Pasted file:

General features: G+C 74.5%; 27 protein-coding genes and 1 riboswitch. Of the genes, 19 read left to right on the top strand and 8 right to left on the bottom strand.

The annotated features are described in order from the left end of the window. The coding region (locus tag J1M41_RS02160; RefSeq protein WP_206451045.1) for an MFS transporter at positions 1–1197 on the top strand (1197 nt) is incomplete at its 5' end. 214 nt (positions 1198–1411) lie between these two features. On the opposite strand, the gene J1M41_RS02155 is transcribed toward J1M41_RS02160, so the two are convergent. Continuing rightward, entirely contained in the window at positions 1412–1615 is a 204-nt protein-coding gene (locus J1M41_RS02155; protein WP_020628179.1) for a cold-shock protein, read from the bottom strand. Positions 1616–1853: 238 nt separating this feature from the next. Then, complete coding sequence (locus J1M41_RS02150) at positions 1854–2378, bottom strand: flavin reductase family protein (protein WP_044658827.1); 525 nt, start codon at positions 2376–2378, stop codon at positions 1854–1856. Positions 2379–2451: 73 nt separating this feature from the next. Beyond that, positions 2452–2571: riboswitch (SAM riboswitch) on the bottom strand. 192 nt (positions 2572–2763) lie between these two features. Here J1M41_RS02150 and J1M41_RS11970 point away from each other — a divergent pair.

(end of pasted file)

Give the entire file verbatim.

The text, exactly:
General features: G+C 74.5%; 27 protein-coding genes and 1 riboswitch. Of the genes, 19 read left to right on the top strand and 8 right to left on the bottom strand.

The annotated features are described in order from the left end of the window. The coding region (locus tag J1M41_RS02160; RefSeq protein WP_206451045.1) for an MFS transporter at positions 1–1197 on the top strand (1197 nt) is incomplete at its 5' end. 214 nt (positions 1198–1411) lie between these two features. On the opposite strand, the gene J1M41_RS02155 is transcribed toward J1M41_RS02160, so the two are convergent. Continuing rightward, entirely contained in the window at positions 1412–1615 is a 204-nt protein-coding gene (locus J1M41_RS02155; protein WP_020628179.1) for a cold-shock protein, read from the bottom strand. Positions 1616–1853: 238 nt separating this feature from the next. Then, complete coding sequence (locus J1M41_RS02150) at positions 1854–2378, bottom strand: flavin reductase family protein (protein WP_044658827.1); 525 nt, start codon at positions 2376–2378, stop codon at positions 1854–1856. Positions 2379–2451: 73 nt separating this feature from the next. Beyond that, positions 2452–2571: riboswitch (SAM riboswitch) on the bottom strand. 192 nt (positions 2572–2763) lie between these two features. Here J1M41_RS02150 and J1M41_RS11970 point away from each other — a divergent pair.